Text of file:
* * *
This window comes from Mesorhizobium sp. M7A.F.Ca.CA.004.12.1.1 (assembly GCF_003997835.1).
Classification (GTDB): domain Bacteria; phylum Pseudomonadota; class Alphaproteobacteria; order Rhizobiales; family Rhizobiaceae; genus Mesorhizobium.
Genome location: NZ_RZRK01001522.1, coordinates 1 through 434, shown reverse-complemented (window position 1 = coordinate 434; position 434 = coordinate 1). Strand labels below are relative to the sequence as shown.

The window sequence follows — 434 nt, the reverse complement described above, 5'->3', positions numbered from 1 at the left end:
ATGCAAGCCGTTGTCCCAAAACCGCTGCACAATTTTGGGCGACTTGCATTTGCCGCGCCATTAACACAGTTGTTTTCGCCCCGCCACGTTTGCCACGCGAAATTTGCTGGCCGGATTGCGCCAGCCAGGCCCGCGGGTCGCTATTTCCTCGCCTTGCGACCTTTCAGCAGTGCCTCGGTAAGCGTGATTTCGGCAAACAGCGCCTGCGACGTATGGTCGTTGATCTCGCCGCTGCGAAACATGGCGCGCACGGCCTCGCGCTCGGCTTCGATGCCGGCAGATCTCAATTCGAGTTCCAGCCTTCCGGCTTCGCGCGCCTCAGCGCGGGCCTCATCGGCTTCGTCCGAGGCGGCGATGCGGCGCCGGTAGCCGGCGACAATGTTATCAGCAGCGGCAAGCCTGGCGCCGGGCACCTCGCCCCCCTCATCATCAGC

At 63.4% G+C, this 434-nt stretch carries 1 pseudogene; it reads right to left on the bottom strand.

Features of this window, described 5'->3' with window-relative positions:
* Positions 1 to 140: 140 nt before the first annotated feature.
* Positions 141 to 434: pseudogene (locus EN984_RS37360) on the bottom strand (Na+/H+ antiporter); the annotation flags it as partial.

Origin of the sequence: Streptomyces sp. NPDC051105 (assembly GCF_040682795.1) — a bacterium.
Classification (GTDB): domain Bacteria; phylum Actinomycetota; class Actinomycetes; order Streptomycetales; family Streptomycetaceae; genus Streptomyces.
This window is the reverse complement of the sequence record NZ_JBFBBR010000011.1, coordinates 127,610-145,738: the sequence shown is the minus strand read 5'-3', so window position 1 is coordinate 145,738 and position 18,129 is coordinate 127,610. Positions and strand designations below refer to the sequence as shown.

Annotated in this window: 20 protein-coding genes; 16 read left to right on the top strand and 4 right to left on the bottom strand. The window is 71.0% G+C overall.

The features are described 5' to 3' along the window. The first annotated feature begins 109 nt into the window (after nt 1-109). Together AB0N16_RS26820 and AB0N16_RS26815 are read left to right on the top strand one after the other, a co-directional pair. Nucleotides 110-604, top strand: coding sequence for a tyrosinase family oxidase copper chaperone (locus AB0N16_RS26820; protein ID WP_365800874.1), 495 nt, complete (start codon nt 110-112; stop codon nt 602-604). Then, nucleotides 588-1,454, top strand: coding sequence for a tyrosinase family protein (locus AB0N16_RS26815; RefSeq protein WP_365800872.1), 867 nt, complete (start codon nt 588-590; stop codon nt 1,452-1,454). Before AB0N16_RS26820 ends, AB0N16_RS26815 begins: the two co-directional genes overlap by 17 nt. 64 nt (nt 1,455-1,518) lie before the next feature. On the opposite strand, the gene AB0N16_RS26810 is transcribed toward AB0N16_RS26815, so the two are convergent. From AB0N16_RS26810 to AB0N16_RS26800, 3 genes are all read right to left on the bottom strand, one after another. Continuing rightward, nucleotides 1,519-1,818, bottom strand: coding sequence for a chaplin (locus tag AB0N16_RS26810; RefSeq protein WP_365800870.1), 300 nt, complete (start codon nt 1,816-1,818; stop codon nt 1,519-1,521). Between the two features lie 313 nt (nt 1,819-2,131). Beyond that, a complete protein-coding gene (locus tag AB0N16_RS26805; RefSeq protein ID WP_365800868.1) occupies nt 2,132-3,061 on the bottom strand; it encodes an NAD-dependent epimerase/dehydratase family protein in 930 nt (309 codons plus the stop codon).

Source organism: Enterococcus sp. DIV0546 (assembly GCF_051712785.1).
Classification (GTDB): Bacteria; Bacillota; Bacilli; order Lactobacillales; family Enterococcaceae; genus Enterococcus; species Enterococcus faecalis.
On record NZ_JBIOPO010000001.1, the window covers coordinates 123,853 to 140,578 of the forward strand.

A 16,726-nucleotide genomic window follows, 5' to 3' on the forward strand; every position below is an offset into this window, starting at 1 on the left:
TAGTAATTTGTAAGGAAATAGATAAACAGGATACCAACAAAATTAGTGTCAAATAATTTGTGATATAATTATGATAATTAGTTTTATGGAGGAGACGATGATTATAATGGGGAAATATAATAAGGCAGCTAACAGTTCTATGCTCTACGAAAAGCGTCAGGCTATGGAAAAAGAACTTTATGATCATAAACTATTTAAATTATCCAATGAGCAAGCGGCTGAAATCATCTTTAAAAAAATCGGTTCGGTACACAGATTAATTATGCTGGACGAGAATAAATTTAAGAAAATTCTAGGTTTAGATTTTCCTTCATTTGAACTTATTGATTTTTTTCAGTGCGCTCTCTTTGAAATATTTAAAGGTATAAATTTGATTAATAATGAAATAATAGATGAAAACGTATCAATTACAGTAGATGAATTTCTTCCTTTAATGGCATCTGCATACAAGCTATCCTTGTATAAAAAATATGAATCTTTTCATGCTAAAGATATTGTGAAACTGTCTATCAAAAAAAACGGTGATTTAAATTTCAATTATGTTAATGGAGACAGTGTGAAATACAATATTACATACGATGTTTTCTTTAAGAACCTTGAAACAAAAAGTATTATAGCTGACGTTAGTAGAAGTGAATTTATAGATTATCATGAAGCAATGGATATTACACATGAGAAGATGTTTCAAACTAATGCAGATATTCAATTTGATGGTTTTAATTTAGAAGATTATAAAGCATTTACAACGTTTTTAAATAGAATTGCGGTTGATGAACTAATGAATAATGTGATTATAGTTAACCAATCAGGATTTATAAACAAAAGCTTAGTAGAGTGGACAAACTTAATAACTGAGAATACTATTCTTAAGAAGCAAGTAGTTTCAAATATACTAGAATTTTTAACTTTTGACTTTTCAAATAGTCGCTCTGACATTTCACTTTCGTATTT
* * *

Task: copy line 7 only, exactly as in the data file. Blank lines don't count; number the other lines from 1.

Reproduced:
Features of this window, described 5'->3' with window-relative positions: